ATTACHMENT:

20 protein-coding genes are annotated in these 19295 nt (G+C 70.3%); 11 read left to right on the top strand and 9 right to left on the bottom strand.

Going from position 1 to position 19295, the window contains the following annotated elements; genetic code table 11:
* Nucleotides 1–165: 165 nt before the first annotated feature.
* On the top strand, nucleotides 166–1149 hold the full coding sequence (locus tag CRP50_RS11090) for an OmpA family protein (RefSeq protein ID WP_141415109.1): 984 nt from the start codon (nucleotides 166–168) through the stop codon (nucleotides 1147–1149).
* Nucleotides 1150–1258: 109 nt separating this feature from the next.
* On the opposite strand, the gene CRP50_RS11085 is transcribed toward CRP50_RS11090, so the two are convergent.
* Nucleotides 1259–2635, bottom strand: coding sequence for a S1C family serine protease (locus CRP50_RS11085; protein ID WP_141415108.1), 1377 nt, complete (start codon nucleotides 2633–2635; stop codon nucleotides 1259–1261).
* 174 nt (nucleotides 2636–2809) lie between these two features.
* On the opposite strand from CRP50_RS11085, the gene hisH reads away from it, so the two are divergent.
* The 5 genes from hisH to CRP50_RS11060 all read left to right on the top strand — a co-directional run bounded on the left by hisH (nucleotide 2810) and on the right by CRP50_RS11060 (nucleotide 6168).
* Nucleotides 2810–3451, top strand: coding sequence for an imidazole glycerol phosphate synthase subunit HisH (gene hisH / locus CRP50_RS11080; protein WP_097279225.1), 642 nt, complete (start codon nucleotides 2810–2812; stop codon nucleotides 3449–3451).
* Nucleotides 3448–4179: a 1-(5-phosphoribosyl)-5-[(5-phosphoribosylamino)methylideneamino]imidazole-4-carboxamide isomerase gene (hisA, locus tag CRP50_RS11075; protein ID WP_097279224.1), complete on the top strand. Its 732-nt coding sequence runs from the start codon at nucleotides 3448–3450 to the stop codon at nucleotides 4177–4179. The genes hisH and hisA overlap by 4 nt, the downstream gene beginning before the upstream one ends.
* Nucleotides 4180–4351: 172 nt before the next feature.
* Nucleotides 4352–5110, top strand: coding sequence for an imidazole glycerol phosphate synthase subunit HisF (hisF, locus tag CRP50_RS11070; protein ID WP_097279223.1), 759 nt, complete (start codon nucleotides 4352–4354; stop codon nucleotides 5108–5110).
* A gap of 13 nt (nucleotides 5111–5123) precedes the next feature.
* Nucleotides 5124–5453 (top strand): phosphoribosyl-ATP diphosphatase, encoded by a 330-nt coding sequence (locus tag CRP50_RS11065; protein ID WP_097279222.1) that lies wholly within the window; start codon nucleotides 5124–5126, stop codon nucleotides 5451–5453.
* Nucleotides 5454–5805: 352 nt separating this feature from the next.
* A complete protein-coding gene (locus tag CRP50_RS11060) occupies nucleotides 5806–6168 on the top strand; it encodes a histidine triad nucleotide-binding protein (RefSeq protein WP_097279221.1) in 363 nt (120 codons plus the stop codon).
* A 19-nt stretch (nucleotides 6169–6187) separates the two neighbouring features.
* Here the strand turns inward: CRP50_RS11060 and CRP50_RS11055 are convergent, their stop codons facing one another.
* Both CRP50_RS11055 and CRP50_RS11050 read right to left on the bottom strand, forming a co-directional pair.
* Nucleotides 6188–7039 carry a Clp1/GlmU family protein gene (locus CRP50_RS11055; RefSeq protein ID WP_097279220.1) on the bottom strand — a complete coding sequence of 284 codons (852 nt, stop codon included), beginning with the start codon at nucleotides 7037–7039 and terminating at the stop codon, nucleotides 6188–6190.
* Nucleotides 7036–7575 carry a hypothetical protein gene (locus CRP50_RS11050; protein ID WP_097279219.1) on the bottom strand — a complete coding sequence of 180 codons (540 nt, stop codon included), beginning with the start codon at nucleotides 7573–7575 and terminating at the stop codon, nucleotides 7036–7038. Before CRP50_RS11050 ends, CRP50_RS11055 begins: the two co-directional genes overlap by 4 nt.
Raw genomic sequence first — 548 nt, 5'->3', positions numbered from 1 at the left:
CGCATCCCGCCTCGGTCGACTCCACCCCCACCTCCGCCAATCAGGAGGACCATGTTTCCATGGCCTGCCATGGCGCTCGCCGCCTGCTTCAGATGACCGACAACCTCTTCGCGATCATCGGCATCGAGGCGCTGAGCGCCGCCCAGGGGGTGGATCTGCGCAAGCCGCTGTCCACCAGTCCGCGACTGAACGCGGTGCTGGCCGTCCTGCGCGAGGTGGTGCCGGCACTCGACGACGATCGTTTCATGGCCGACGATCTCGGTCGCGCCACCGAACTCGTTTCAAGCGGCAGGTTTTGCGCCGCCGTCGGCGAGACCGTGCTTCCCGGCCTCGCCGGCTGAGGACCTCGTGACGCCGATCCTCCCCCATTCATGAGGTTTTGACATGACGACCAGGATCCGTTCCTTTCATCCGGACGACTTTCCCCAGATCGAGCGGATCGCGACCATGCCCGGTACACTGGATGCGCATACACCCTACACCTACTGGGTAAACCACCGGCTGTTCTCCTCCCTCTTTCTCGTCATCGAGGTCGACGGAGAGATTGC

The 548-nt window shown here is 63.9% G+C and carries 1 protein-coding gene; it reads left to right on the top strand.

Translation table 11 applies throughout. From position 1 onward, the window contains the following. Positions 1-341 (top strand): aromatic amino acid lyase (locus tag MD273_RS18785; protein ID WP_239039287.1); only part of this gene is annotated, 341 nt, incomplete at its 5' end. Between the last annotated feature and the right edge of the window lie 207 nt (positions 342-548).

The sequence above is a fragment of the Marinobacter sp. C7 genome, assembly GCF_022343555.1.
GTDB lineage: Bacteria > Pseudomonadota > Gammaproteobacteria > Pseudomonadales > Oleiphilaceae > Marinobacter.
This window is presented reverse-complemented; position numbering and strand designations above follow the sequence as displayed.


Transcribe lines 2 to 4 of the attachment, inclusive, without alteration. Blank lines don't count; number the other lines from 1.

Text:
Going from position 1 to position 19295, the window contains the following annotated elements; genetic code table 11:
* Nucleotides 1–165: 165 nt before the first annotated feature.
* On the top strand, nucleotides 166–1149 hold the full coding sequence (locus tag CRP50_RS11090) for an OmpA family protein (RefSeq protein ID WP_141415109.1): 984 nt from the start codon (nucleotides 166–168) through the stop codon (nucleotides 1147–1149).